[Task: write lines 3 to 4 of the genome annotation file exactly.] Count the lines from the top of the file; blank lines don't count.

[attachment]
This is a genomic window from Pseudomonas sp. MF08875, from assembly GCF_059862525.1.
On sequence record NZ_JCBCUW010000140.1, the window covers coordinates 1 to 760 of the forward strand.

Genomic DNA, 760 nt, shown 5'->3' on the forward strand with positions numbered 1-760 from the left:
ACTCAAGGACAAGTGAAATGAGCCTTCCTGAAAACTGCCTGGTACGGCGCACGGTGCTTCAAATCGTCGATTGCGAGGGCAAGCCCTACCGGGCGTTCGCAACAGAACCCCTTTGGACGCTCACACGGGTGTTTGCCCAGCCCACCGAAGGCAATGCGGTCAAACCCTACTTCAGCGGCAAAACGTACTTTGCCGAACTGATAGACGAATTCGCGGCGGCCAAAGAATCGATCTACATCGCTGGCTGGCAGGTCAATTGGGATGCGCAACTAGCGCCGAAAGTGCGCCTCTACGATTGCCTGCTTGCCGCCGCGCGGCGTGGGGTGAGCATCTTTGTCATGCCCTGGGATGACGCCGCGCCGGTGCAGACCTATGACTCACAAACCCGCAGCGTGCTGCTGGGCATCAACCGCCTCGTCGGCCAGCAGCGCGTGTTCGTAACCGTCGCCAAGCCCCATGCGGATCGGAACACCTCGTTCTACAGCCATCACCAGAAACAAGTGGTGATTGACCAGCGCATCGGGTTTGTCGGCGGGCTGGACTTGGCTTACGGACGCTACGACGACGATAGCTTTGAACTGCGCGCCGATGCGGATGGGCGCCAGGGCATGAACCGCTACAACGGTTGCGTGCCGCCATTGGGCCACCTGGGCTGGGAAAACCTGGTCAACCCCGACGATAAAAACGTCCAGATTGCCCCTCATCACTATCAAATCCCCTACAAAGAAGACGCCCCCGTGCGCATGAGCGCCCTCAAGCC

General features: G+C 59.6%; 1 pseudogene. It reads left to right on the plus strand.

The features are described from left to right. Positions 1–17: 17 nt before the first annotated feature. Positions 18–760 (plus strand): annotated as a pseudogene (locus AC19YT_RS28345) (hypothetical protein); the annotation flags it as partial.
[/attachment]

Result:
Genomic DNA, 760 nt, shown 5'->3' on the forward strand with positions numbered 1-760 from the left:
ACTCAAGGACAAGTGAAATGAGCCTTCCTGAAAACTGCCTGGTACGGCGCACGGTGCTTCAAATCGTCGATTGCGAGGGCAAGCCCTACCGGGCGTTCGCAACAGAACCCCTTTGGACGCTCACACGGGTGTTTGCCCAGCCCACCGAAGGCAATGCGGTCAAACCCTACTTCAGCGGCAAAACGTACTTTGCCGAACTGATAGACGAATTCGCGGCGGCCAAAGAATCGATCTACATCGCTGGCTGGCAGGTCAATTGGGATGCGCAACTAGCGCCGAAAGTGCGCCTCTACGATTGCCTGCTTGCCGCCGCGCGGCGTGGGGTGAGCATCTTTGTCATGCCCTGGGATGACGCCGCGCCGGTGCAGACCTATGACTCACAAACCCGCAGCGTGCTGCTGGGCATCAACCGCCTCGTCGGCCAGCAGCGCGTGTTCGTAACCGTCGCCAAGCCCCATGCGGATCGGAACACCTCGTTCTACAGCCATCACCAGAAACAAGTGGTGATTGACCAGCGCATCGGGTTTGTCGGCGGGCTGGACTTGGCTTACGGACGCTACGACGACGATAGCTTTGAACTGCGCGCCGATGCGGATGGGCGCCAGGGCATGAACCGCTACAACGGTTGCGTGCCGCCATTGGGCCACCTGGGCTGGGAAAACCTGGTCAACCCCGACGATAAAAACGTCCAGATTGCCCCTCATCACTATCAAATCCCCTACAAAGAAGACGCCCCCGTGCGCATGAGCGCCCTCAAGCC